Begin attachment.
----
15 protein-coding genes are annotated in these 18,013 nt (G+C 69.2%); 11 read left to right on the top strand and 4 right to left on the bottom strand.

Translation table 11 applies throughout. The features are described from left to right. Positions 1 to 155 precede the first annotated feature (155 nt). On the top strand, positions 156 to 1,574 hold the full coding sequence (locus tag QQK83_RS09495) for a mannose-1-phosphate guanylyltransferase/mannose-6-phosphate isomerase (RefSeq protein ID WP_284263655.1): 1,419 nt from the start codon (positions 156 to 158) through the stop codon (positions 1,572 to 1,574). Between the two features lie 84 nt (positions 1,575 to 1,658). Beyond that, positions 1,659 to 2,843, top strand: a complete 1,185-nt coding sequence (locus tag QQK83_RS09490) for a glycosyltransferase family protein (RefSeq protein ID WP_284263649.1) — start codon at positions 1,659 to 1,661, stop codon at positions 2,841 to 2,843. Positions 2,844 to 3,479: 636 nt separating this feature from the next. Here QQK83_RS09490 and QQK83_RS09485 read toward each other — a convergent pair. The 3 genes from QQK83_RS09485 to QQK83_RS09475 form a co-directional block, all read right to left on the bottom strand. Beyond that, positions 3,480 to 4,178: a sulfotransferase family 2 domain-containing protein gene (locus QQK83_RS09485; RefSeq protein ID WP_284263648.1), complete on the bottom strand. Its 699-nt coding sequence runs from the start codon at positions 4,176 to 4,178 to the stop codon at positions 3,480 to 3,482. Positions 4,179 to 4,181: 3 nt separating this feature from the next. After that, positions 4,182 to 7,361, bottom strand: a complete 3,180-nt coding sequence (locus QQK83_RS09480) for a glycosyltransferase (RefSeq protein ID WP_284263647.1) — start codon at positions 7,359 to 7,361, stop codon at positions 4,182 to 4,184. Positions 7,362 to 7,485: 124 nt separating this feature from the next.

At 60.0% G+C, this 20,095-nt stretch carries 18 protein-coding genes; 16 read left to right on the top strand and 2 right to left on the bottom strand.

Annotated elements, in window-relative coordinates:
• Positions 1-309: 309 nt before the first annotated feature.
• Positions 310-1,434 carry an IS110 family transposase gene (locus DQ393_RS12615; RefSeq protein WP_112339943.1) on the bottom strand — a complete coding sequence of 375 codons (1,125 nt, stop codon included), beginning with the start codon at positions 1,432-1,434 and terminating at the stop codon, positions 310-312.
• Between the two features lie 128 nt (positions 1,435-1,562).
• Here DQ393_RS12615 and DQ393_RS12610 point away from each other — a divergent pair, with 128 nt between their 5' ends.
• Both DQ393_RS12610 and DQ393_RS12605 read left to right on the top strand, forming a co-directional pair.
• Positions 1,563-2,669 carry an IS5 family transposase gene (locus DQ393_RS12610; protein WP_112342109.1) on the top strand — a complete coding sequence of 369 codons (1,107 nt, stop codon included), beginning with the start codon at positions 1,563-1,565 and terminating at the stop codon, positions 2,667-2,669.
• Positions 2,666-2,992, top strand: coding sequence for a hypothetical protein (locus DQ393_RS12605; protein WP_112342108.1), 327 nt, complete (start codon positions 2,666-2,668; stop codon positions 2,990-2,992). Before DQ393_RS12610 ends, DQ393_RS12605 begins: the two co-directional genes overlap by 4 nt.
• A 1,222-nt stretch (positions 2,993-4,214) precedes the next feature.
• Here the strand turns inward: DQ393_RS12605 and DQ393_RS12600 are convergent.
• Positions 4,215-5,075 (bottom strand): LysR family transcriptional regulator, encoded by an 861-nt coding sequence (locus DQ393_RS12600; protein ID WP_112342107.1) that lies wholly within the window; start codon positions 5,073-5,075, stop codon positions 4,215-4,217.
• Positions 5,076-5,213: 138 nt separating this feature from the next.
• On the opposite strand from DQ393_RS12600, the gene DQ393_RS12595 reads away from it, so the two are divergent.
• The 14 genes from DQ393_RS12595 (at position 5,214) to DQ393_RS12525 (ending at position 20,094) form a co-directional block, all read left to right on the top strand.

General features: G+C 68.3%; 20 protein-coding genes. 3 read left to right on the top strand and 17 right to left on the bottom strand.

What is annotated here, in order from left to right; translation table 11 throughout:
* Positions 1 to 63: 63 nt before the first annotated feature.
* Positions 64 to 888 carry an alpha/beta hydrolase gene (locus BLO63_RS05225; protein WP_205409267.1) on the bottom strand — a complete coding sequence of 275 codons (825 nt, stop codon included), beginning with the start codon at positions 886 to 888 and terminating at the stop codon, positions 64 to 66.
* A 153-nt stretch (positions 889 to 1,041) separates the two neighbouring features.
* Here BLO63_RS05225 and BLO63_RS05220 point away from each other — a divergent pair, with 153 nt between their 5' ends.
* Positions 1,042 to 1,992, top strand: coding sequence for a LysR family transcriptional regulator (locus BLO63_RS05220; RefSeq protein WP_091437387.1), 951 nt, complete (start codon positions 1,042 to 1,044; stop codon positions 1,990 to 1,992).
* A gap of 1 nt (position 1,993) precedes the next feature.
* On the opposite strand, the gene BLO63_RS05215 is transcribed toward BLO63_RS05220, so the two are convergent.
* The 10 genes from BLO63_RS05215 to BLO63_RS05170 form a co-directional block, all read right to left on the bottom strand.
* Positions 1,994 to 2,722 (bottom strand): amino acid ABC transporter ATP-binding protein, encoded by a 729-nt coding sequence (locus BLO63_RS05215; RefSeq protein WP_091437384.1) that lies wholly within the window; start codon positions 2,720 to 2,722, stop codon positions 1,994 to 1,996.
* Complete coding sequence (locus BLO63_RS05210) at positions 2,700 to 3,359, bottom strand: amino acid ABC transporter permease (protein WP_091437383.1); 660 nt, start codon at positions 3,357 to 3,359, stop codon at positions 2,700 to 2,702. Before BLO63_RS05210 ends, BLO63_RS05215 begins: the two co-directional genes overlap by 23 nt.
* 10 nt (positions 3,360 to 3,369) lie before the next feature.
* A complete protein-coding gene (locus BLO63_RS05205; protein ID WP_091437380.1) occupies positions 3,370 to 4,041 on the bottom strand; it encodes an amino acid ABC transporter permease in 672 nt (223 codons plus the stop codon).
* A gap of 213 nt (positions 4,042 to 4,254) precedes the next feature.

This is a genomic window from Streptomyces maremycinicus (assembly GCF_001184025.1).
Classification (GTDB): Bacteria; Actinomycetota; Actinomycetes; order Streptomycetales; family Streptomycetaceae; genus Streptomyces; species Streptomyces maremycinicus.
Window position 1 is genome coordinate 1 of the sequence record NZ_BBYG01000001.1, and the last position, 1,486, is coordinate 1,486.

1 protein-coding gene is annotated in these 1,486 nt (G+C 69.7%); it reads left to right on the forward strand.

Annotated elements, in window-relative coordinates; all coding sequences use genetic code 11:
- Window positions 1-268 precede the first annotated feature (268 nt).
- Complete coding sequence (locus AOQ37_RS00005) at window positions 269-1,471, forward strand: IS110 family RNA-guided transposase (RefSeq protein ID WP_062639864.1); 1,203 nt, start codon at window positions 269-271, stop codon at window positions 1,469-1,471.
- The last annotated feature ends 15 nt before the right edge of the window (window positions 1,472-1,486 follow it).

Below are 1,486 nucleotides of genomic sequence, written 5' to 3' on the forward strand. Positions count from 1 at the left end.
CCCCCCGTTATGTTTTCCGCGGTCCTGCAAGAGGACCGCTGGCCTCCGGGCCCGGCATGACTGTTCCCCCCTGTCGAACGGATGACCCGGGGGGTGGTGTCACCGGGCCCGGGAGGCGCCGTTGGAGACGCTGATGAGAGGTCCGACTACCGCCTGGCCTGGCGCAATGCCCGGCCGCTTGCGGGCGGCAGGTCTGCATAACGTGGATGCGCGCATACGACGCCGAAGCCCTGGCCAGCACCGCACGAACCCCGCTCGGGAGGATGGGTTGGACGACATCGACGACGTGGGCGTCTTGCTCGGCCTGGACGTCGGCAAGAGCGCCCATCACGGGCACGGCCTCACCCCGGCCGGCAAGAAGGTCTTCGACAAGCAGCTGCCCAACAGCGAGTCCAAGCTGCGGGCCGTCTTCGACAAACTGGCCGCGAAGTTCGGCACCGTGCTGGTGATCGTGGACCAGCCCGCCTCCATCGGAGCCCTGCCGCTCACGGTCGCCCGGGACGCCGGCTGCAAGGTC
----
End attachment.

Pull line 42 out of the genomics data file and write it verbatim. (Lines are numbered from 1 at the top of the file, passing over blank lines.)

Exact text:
CCCCCCGTTATGTTTTCCGCGGTCCTGCAAGAGGACCGCTGGCCTCCGGGCCCGGCATGACTGTTCCCCCCTGTCGAACGGATGACCCGGGGGGTGGTGTCACCGGGCCCGGGAGGCGCCGTTGGAGACGCTGATGAGAGGTCCGACTACCGCCTGGCCTGGCGCAATGCCCGGCCGCTTGCGGGCGGCAGGTCTGCATAACGTGGATGCGCGCATACGACGCCGAAGCCCTGGCCAGCACCGCACGAACCCCGCTCGGGAGGATGGGTTGGACGACATCGACGACGTGGGCGTCTTGCTCGGCCTGGACGTCGGCAAGAGCGCCCATCACGGGCACGGCCTCACCCCGGCCGGCAAGAAGGTCTTCGACAAGCAGCTGCCCAACAGCGAGTCCAAGCTGCGGGCCGTCTTCGACAAACTGGCCGCGAAGTTCGGCACCGTGCTGGTGATCGTGGACCAGCCCGCCTCCATCGGAGCCCTGCCGCTCACGGTCGCCCGGGACGCCGGCTGCAAGGTC